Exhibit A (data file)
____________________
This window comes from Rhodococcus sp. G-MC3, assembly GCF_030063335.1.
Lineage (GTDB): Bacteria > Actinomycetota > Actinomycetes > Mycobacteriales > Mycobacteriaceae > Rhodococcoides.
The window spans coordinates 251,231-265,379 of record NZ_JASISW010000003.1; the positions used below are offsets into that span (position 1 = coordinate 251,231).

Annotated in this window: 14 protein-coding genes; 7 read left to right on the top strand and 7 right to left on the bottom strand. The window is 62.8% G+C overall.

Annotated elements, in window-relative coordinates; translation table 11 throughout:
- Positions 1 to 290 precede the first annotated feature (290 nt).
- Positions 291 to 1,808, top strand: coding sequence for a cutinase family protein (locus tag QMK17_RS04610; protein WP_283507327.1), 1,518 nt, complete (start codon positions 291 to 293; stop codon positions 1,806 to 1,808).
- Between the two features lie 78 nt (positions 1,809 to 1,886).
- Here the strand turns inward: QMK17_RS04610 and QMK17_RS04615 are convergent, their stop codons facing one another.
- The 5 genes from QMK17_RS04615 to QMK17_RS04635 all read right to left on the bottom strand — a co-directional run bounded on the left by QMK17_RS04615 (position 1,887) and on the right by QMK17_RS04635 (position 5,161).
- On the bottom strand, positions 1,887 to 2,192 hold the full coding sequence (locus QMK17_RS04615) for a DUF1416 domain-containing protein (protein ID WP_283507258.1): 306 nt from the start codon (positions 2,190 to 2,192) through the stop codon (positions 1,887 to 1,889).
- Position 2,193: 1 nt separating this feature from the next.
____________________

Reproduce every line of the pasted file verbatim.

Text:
This window comes from Rhodococcus sp. G-MC3, assembly GCF_030063335.1.
Lineage (GTDB): Bacteria > Actinomycetota > Actinomycetes > Mycobacteriales > Mycobacteriaceae > Rhodococcoides.
The window spans coordinates 251,231-265,379 of record NZ_JASISW010000003.1; the positions used below are offsets into that span (position 1 = coordinate 251,231).

Annotated in this window: 14 protein-coding genes; 7 read left to right on the top strand and 7 right to left on the bottom strand. The window is 62.8% G+C overall.

Annotated elements, in window-relative coordinates; translation table 11 throughout:
- Positions 1 to 290 precede the first annotated feature (290 nt).
- Positions 291 to 1,808, top strand: coding sequence for a cutinase family protein (locus tag QMK17_RS04610; protein WP_283507327.1), 1,518 nt, complete (start codon positions 291 to 293; stop codon positions 1,806 to 1,808).
- Between the two features lie 78 nt (positions 1,809 to 1,886).
- Here the strand turns inward: QMK17_RS04610 and QMK17_RS04615 are convergent, their stop codons facing one another.
- The 5 genes from QMK17_RS04615 to QMK17_RS04635 all read right to left on the bottom strand — a co-directional run bounded on the left by QMK17_RS04615 (position 1,887) and on the right by QMK17_RS04635 (position 5,161).
- On the bottom strand, positions 1,887 to 2,192 hold the full coding sequence (locus QMK17_RS04615) for a DUF1416 domain-containing protein (protein ID WP_283507258.1): 306 nt from the start codon (positions 2,190 to 2,192) through the stop codon (positions 1,887 to 1,889).
- Position 2,193: 1 nt separating this feature from the next.